Mattel recently unveiled the newest Barbie in its Inspiring Women series—a doll made in the likeness of world-renowned primatologist and conservationist Dr. Jane Goodall. The new Barbie doll is launched in partnership with the Jane Goodall Institute and accompanies the introduction of a number of eco-initiatives the two organizations will spearhead together. But what really makes the Jane Goodall Barbie so unique is that it is the brand’s first signature doll to be made of recycled ocean-bound plastic.
Barbie’s Inspiring Women series aims to pay tribute to incredible women throughout history, so it’s fitting that they would choose such a subject for their latest doll. “Kids need more role models like Dr. Jane Goodall, because imagining they can be anything is just the beginning—seeing it makes all the difference,” says Lisa McKnight, executive VP and global head of Barbie and Dolls at Mattel.
“We hope that this collection and homage to a groundbreaking pioneer for women in science and conservation inspires kids to learn more about green careers, how they can protect the planet, and act out sustainable stories through doll play,” she continues.
Goodall is most well-known for her ground-breaking research and field study of chimpanzees. Launched just before World Chimpanzee Day on July 14, the doll’s release also happens to perfectly coincide with the 62-year anniversary of Dr. Goodall’s first foray into the jungle of Gombe National Park in Tanzania, where she first began her immersive research when she was just 26 years old.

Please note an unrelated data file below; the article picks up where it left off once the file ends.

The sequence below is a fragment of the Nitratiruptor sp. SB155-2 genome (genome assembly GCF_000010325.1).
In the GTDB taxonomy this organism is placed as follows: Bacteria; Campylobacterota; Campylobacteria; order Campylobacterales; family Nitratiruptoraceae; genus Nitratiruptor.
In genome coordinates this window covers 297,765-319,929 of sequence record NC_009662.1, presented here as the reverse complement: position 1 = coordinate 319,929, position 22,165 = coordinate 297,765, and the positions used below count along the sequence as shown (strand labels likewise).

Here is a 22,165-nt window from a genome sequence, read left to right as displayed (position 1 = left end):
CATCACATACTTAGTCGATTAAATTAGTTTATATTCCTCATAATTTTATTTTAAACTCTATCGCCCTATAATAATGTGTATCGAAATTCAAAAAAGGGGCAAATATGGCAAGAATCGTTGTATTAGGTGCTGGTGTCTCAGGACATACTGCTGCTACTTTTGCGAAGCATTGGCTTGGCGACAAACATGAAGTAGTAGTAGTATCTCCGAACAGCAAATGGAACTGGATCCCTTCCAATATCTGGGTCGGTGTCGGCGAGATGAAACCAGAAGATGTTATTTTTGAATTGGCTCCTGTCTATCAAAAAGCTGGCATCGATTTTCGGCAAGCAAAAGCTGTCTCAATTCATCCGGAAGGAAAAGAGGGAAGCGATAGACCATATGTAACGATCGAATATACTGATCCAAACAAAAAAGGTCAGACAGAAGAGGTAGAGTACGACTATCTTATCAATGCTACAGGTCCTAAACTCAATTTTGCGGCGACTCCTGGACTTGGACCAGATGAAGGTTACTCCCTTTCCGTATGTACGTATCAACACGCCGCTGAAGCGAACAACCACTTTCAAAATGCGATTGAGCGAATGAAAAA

“I wanted a doll to be me even before this idea came up. I've seen…little girls playing with Barbie dolls and certainly at the beginning, they were all very girly girly, and I thought little girls need…some choice,” Dr. Goodall shares. “Mattel has changed its range of dolls and there's all kinds of astronauts and doctors and things like that. So many children learn about me at school. They'll be thrilled to have the Barbie doll.”
The doll’s attire and accessories are meant to reflect what the budding primatologist actually would have worn in the field back in the early 1960s. The Jane Goodall Barbie wears a khaki button-down, shorts, and black boots, and comes equipped with her trusty field notebook and binoculars as well. Of course, the set wouldn’t be complete without her chimpanzee companion, David Graybeard, the first Gombe chimp to trust and bond with Dr. Goodall during her research. The primate holds a wooden stick, which she noted that the animals used as tools to catch termites to eat.
Of all the Jane Goodall Barbie doll’s plastic parts and accessories, 90% are made of recycled plastic. And they made sure to box the toy in sustainable packaging as well. In addition to these eco-friendly initiatives, Mattel is also partnering with the Jane Goodall Institute’s Roots & Shoots youth program to teach kids about their social and environmental impact and how they can make a change.
“My entire career, I’ve wanted to help inspire kids to be curious and explore the world around them—just like I did when I first traveled to Tanzania 62 years ago. I’m thrilled to partner with Barbie and encourage young children to learn from their environment and feel a sense that they can make a difference,” says Dr. Jane Goodall. “Through this partnership, I hope to inspire the next generation of eco-leaders to join me in protecting our planet and remind them they can be anything, anywhere—on the field, in the lab, and at the table.”